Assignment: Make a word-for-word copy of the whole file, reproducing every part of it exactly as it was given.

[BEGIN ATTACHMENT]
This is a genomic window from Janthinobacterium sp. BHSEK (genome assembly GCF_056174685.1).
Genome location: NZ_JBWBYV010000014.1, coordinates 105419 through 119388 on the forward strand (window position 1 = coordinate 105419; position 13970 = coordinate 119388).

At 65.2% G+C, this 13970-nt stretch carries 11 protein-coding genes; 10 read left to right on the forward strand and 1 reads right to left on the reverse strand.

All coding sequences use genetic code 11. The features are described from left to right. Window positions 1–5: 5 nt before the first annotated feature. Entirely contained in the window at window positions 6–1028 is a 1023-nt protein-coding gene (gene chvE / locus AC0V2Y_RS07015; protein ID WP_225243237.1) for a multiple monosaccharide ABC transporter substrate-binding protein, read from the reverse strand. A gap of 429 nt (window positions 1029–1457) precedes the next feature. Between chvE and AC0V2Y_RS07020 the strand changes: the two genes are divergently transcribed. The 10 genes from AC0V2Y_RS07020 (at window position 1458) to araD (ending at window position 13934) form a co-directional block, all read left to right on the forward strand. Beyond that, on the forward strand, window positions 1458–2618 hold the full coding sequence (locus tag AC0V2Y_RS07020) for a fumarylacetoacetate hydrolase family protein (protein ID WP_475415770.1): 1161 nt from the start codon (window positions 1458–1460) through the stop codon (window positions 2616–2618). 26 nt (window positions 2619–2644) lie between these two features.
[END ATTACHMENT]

This is a genomic window from Janthinobacterium sp. BHSEK (genome assembly GCF_056174685.1).
Genome location: NZ_JBWBYV010000014.1, coordinates 105419 through 119388 on the forward strand (window position 1 = coordinate 105419; position 13970 = coordinate 119388).

At 65.2% G+C, this 13970-nt stretch carries 11 protein-coding genes; 10 read left to right on the forward strand and 1 reads right to left on the reverse strand.

All coding sequences use genetic code 11. The features are described from left to right. Window positions 1–5: 5 nt before the first annotated feature. Entirely contained in the window at window positions 6–1028 is a 1023-nt protein-coding gene (gene chvE / locus AC0V2Y_RS07015; protein ID WP_225243237.1) for a multiple monosaccharide ABC transporter substrate-binding protein, read from the reverse strand. A gap of 429 nt (window positions 1029–1457) precedes the next feature. Between chvE and AC0V2Y_RS07020 the strand changes: the two genes are divergently transcribed. The 10 genes from AC0V2Y_RS07020 (at window position 1458) to araD (ending at window position 13934) form a co-directional block, all read left to right on the forward strand. Beyond that, on the forward strand, window positions 1458–2618 hold the full coding sequence (locus tag AC0V2Y_RS07020) for a fumarylacetoacetate hydrolase family protein (protein ID WP_475415770.1): 1161 nt from the start codon (window positions 1458–1460) through the stop codon (window positions 2616–2618). 26 nt (window positions 2619–2644) lie between these two features.